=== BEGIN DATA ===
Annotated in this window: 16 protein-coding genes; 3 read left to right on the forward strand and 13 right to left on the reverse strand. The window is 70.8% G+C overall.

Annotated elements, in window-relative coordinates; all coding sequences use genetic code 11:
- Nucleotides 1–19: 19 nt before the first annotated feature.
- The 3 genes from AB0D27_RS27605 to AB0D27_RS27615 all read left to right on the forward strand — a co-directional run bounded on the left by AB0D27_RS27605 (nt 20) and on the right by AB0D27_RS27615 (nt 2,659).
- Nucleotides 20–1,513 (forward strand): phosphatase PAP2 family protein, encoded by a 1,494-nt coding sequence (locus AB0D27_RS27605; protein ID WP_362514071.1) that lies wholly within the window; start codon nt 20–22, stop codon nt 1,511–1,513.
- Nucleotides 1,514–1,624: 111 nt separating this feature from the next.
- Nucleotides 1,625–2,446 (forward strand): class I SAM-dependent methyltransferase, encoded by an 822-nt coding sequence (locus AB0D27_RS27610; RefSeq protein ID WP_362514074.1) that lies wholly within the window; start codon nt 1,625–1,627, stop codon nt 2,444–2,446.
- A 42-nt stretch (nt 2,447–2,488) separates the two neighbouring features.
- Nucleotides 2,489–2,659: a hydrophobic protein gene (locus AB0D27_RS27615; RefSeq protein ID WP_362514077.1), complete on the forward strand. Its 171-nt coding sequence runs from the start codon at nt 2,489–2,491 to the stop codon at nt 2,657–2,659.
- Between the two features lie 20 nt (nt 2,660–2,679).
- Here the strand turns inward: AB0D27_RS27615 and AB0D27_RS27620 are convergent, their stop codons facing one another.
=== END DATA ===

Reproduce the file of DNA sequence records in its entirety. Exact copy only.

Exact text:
Annotated in this window: 16 protein-coding genes; 3 read left to right on the forward strand and 13 right to left on the reverse strand. The window is 70.8% G+C overall.

Annotated elements, in window-relative coordinates; all coding sequences use genetic code 11:
- Nucleotides 1–19: 19 nt before the first annotated feature.
- The 3 genes from AB0D27_RS27605 to AB0D27_RS27615 all read left to right on the forward strand — a co-directional run bounded on the left by AB0D27_RS27605 (nt 20) and on the right by AB0D27_RS27615 (nt 2,659).
- Nucleotides 20–1,513 (forward strand): phosphatase PAP2 family protein, encoded by a 1,494-nt coding sequence (locus AB0D27_RS27605; protein ID WP_362514071.1) that lies wholly within the window; start codon nt 20–22, stop codon nt 1,511–1,513.
- Nucleotides 1,514–1,624: 111 nt separating this feature from the next.
- Nucleotides 1,625–2,446 (forward strand): class I SAM-dependent methyltransferase, encoded by an 822-nt coding sequence (locus AB0D27_RS27610; RefSeq protein ID WP_362514074.1) that lies wholly within the window; start codon nt 1,625–1,627, stop codon nt 2,444–2,446.
- A 42-nt stretch (nt 2,447–2,488) separates the two neighbouring features.
- Nucleotides 2,489–2,659: a hydrophobic protein gene (locus AB0D27_RS27615; RefSeq protein ID WP_362514077.1), complete on the forward strand. Its 171-nt coding sequence runs from the start codon at nt 2,489–2,491 to the stop codon at nt 2,657–2,659.
- Between the two features lie 20 nt (nt 2,660–2,679).
- Here the strand turns inward: AB0D27_RS27615 and AB0D27_RS27620 are convergent, their stop codons facing one another.